The initial release of the community project was a beta version of SUSE Linux 10.0. The current stable release is openSUSE Leap 42.2. The community project offers a rolling release version called openSUSE Tumbleweed, which is continuously updated with tested, stable packages. This is based on the rolling development code base called ‘Factory’. Other tools and applications associated with the openSUSE project are YaST, Open Build Service, openQA, Snapper, Machinery, Portus and Kiwi.
Novell created openSUSE after purchasing SuSE Linux AG for US$210 million on 4 November 2003. The Attachmate Group acquired Novell and split Novell and SUSE into two autonomous subsidiary companies. After The Attachmate Group merged with Micro Focus in November 2014, SUSE became its own business unit
The openSUSE Project community, sponsored by SUSE, develops and maintains SUSE Linux distributions components. openSUSE is the successor to SUSE Linux Professional.
Beyond the distributions and tools, the openSUSE Project provides a web portal for community involvement. The community develops openSUSE collaboratively with its corporate sponsors through the Open Build Service, openQA, writing documentation, designing artwork, fostering discussions on open mailing lists and in Internet Relay Chat channels, and improving the openSUSE site through its wiki interface. openSUSE offers a stable base with its openSUSE Leap version. Users that prefer more up-to-date free software can use its rolling release distribution Tumbleweed. Users can also use the Open Build Service. Moreover, the flexibility of openSUSE makes it easy to re-purpose for specific goals like running a web- or mail server.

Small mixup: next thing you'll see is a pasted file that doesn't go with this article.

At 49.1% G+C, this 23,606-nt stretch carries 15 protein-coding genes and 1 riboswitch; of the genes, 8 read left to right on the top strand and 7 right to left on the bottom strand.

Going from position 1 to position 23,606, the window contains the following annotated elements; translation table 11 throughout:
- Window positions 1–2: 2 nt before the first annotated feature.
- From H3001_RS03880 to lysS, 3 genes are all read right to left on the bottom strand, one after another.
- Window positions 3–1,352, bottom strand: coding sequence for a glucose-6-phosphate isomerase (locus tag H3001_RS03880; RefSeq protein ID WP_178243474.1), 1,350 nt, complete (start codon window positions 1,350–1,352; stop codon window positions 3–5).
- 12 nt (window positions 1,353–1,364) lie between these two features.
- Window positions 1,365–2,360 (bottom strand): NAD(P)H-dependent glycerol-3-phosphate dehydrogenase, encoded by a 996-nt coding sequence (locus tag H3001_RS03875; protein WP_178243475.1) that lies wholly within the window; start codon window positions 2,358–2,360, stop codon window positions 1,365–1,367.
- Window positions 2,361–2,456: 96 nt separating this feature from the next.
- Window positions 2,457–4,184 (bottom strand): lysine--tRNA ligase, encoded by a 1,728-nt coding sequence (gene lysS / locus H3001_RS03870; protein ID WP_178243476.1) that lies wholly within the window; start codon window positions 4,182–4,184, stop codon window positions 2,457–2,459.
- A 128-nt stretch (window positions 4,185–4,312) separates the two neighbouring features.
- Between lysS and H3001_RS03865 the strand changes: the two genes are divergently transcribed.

Like most Linux distributions, openSUSE includes both a default graphical user interface (GUI) and a command line interface option. Users of openSUSE may choose several desktops environments GUIs like KDE Plasma, GNOME, LXDE and Xfce. openSUSE supports thousands of software packages across the full range of free software / open source development.
Complete information on Wikipedia:
1- Verify your download before use, SAVE IT TO THE DOWNLOAD FOLDER the ISO Image and the SHA256 checksum. If you are a GNU/Linux User I Suggest to use the Bittorrent to Donwload the ISO.
Many applications can verify the checksum of a download. To verify your download can be important as it verifies you really have got the ISO file you wanted to download and not some broken version. You could verify the file in the process of downloading. For example a checksum (SHA256) will be used automatically if you choose Metalink in the field above and use the add-on DownThemAll! in Firefox.
For each ISO, we offer a checksum file with the corresponding SHA256 sum. For extra security, you can use GPG to verify who signed those .sha256 files. It should be 22C0 7BA5 3417 8CD0 2EFE 22AA B88B 2FD4 3DBD C284.
2- If you saved to the Downloads folder, Open the Terminal (CTRL ALT T), type or copy & paste the command to terminal:
3- You should copy-paste these commands to a terminal line by line rather than all at once, otherwise it won’t work:
gpg –verify openSUSE-Leap-42.2-DVD-x86_64.iso.sha256
gpg –keyserver hkp://pgp.mit.edu –recv-keys 3DBDC284
gpg –verify openSUSE-Leap-42.2-DVD-x86_64.iso.sha256
It should be 22C0 7BA5 3417 8CD0 2EFE 22AA B88B 2FD4 3DBD C284
gpg –verify openSUSE-Tumbleweed-DVD-x86_64-Snapshot20161121-Media.iso.sha256
GNOME Live CD – x86_64
gpg –verify openSUSE-Tumbleweed-GNOME-Live-x86_64-Snapshot20161121-Media.iso.sha256
KDE Live CD – x86_64
gpg –verify openSUSE-Tumbleweed-KDE-Live-x86_64-Snapshot20161121-Media.iso.sha256
4- Windows Users I Recommend Using Rufus to create the Live USB:
openSUSE TABLET on:
I will make a How To Videos on how to install openSUSE Leap & Tumbleweed on a Thumb/Flash/Pen/Drive/USB Stick & on Hard Drive..
Also I will Show How to install Software.